A vintage video of Michael Jackson’s hair catching on fire during the third take of a 1983 Pepsi commercial was played for jurors Thursday as a makeup artist testified about the devastating migraine headaches the pop singer endured because of the injuries.
“I never saw anything like that in my life," Karen Faye testified. "This was someone I knew and he was on fire."
Faye, who worked with Jackson for 27 years as both a makeup and hair artist, took the stand in the second week of a wrongful death suit the singer’s mother and children filed against concert promoter AEG, which was bankrolling what was to be his comeback tour when the entertainer died in 2009 of a drug overdose.
Her testimony sometimes growing emotional, Faye recalled that when Jackson's hair caught on fire, he continued dancing down the stairs, having no idea he was burning. Finally, a friend of his ran onto the stage and wrestled him to the ground to put it out.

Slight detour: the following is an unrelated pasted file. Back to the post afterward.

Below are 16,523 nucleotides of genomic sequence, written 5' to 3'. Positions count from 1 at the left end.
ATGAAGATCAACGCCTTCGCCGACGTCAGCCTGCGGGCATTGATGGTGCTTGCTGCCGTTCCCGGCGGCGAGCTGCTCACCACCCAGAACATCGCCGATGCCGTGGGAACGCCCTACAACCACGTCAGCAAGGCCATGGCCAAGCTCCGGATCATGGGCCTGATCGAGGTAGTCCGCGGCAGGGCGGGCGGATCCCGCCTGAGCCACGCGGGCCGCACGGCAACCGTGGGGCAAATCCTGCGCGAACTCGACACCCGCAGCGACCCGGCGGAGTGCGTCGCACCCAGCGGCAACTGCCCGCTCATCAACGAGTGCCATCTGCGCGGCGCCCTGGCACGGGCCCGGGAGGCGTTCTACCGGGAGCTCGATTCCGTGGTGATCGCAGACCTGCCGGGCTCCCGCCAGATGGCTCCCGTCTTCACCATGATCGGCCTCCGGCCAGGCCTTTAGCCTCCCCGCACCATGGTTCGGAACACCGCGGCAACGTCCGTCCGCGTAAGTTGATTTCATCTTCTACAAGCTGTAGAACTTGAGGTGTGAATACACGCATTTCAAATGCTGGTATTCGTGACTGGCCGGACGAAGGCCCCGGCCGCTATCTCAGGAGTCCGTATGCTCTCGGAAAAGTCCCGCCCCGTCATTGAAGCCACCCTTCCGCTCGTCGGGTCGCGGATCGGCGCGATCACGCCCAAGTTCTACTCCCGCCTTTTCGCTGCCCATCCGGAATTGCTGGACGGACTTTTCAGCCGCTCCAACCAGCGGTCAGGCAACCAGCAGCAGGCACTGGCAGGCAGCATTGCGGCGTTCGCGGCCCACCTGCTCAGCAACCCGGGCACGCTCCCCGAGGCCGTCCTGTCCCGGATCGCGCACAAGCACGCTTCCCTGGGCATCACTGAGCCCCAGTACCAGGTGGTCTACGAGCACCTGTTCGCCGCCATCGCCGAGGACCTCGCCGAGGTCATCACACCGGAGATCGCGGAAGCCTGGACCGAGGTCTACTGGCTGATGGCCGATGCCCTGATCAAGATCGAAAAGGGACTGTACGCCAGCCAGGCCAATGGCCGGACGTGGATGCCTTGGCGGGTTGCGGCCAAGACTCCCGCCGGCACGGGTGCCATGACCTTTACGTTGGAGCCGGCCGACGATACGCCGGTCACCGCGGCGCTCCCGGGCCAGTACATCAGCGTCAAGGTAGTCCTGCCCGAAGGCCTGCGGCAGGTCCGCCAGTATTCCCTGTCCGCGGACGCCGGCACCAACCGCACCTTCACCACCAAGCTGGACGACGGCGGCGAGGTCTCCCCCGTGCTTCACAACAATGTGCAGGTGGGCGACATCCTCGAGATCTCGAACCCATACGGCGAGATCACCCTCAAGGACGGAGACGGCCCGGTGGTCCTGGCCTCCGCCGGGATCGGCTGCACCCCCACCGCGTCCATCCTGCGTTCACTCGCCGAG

"All his hair was gone and there was smoke coming out of his head."
Jackson, she said, suffered intense migraines while the burns were healing, Faye said.
Instead of suing Pepsi, she said, Jackson asked Pepsi to build a burn center at Brotman Medical Center in Culver City where the singer was treated. "Everybody thought he'd sue Pepsi because it was a mistake," the makeup artist said.
Brian Panish, an attorney for Jackson's mother and three children, played a video of Jackson's hair catching on fire and another of the singer falling several stories during a concert in Munich.
In the second instance, she said, Jackson fell three or four stories when a prop he was standing on collapsed.
“When I saw what happen, I thought he could be dead,” Faye said.
But Jackson, she said, pulled himself up and continued performing. "I can't disappoint the audience," she said he later told her.
When he finished, he collapsed and security took him to the hospital, she said.
The fall, she said, left Jackson with back pain that flared when he was under physical or emotional stress.
AEG says Jackson hired Murray and any payments the company was supposed to give him were actually part of a multimillion-dollar advance to Jackson.